I’ve taken a break from the lengthy, narrow-appeal old history book I’ve been reading (and blogging about) in favor of “From Eternity to Here” by Sean Carroll (not the evolutionary biologist of the same name). The book is about time and the mystery of why the past (and more specifically, the period near the Big Bang) has lower entropy. I was disappointed that there is so little attention paid in it to Julian Barbour’s “The End of Time”, since that really digs at the foundations Carroll seems to be concerned with and has an explanation of why the small, dense initial period is the logical beginning for all subsequent events. But this post isn’t to give an overall review, just to point out something I found out.

In discussing black holes and Hawking radiation, he writes “The total energy of a virtual particle/antiparticle pair is exactly zero, since they must be able to pop into and out of the vacuum. For real particles, the energy is equal to the mass times the speed of light squared when the particle is at rest, and grows larger if the particle is moving; consequently, it can never be negative. So if the real particle that escapes the black hole has positive energy, and the total energy of the original virtual pair was zero, that means the partner that fell into the black hole must have a negative energy. When it falls in, the total mass of the black hole goes down.”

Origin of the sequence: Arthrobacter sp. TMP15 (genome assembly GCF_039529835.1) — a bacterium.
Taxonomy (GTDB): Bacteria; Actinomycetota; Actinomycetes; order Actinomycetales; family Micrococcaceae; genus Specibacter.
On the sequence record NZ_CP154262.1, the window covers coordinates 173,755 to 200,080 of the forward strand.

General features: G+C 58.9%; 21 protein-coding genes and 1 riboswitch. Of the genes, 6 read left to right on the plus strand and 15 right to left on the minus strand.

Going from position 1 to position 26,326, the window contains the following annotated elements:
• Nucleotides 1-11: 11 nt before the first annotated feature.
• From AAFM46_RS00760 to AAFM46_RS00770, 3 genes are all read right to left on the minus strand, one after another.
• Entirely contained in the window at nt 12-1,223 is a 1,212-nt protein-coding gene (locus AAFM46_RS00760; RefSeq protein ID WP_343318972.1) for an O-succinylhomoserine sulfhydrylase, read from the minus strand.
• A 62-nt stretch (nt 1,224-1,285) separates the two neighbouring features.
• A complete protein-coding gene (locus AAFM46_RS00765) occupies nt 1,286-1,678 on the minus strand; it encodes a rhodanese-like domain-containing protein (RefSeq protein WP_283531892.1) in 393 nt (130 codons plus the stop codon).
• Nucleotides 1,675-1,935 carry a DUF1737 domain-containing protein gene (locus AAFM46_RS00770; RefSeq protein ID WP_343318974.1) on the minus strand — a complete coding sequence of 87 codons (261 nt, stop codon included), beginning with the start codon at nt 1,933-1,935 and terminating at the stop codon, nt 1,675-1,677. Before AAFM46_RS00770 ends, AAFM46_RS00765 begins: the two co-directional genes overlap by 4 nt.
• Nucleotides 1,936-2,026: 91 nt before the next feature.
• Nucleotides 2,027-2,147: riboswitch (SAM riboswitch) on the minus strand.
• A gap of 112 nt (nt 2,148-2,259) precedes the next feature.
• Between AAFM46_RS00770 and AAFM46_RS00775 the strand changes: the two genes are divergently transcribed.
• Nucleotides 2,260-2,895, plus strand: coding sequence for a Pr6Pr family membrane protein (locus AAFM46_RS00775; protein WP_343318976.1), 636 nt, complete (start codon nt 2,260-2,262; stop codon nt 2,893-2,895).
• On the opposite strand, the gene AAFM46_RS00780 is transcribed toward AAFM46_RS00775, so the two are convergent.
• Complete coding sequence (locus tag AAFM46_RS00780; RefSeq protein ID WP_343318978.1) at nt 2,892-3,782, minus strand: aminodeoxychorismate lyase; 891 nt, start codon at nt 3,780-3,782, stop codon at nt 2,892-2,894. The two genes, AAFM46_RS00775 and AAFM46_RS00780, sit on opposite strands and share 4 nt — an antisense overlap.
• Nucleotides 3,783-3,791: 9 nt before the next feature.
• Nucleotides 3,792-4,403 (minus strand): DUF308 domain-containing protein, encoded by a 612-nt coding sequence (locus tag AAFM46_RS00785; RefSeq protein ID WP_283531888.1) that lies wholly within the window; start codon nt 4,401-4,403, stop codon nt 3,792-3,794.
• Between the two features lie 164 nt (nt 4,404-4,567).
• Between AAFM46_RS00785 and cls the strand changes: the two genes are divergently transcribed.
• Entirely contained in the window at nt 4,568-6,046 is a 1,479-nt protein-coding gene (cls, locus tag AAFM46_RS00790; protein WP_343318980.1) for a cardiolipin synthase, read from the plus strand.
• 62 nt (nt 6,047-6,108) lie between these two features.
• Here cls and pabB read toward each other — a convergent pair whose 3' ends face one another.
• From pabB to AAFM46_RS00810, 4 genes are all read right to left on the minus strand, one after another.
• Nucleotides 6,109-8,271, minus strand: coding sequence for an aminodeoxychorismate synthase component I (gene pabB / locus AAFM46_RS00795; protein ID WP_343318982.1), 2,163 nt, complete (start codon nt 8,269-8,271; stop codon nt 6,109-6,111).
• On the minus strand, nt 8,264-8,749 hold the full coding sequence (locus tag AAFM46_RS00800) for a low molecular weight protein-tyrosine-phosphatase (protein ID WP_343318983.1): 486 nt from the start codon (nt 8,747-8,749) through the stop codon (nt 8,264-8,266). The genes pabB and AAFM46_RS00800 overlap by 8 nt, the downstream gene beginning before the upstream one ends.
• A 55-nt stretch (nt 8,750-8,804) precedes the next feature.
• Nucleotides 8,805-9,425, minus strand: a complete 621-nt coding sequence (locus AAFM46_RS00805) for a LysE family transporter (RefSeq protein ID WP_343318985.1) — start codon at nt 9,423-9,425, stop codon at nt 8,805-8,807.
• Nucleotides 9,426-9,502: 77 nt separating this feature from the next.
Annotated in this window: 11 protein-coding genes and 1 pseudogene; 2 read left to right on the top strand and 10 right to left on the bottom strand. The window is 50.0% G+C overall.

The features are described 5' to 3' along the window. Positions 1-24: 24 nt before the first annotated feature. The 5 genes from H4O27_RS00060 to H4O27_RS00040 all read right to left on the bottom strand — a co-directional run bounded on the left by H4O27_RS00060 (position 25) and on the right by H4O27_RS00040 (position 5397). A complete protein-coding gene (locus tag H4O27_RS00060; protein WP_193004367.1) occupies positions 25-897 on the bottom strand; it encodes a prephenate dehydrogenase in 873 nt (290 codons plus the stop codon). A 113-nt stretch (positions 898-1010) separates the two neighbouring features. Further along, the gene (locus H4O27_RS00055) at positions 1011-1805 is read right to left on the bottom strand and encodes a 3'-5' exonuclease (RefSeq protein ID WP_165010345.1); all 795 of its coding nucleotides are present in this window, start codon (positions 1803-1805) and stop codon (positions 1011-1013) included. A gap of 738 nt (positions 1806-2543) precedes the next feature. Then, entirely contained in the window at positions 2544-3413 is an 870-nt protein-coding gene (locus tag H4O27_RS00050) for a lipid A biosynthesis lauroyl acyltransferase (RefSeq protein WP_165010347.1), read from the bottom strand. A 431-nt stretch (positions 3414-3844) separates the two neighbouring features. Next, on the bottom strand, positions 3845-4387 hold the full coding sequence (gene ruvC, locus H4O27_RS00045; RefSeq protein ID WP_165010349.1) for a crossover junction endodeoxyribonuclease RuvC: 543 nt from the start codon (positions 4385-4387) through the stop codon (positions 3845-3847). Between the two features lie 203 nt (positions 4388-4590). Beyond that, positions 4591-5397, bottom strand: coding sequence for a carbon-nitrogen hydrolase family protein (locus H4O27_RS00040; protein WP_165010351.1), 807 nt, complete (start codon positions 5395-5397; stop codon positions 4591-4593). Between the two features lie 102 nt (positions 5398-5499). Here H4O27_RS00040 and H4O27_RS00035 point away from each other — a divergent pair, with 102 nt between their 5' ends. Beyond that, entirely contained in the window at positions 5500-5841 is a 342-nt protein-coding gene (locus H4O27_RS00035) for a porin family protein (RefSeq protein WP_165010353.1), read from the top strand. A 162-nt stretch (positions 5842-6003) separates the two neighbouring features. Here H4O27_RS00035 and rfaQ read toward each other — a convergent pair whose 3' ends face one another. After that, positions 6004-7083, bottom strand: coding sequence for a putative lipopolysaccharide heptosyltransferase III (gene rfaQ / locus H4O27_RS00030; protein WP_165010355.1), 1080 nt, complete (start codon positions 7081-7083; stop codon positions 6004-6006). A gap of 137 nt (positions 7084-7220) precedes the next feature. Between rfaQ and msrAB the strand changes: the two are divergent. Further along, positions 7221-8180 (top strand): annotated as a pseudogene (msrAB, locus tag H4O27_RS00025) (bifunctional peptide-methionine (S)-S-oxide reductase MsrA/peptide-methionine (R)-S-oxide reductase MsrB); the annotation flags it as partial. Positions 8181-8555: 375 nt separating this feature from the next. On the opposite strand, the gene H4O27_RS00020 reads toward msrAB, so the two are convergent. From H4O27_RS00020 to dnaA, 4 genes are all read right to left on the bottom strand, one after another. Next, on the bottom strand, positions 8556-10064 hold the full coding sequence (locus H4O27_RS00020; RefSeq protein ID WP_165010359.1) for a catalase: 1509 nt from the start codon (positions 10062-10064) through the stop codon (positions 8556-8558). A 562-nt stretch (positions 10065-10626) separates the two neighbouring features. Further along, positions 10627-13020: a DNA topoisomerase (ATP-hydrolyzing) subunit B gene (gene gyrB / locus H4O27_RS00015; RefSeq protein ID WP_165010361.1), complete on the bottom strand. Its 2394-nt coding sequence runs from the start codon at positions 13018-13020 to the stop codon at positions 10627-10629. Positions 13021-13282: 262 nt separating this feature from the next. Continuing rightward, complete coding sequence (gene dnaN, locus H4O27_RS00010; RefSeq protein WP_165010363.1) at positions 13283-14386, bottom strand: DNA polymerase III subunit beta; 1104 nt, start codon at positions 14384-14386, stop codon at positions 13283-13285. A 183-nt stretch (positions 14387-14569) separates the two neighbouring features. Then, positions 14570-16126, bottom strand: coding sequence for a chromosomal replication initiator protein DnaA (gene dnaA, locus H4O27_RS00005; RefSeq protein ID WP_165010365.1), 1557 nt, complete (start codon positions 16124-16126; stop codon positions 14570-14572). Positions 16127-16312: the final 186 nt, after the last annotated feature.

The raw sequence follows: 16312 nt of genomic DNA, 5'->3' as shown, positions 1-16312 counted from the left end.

I was confused by that, perhaps because I don’t know enough about antiparticles. One definition, that would fit well with Carroll’s themes, is that they are like regular particles with time reversed. Murray Gell-Man in “The Quark and the Jaguar” explains them as having the reverse charge and color of their opposite. The examples Carroll gives in his book like the positron and anti-strange quark (whose color might be “antigreen”) have positive mass, as I recall. And since the question of which member of the pair is absorbed is determined by which is closer to the black hole, how do we know it is the “real” one which will escape? Why can’t the mass of the rest of the universe be decreased while that of the black hole increases? Carroll notes elsewhere that gravity is an unusual force in that it is only attractive and never repulsive. By the usual equations of gravity, a negative mass would imply a reversed gravitational force, so I would expect a negatively-massed particle to be repelled by the mass of the black hole anyway. But if that’s impossible, I don’t know what it means for something to have negative mass/energy. If it was possible though, that could explain “white holes” which he notes sound similar to the Big Bang.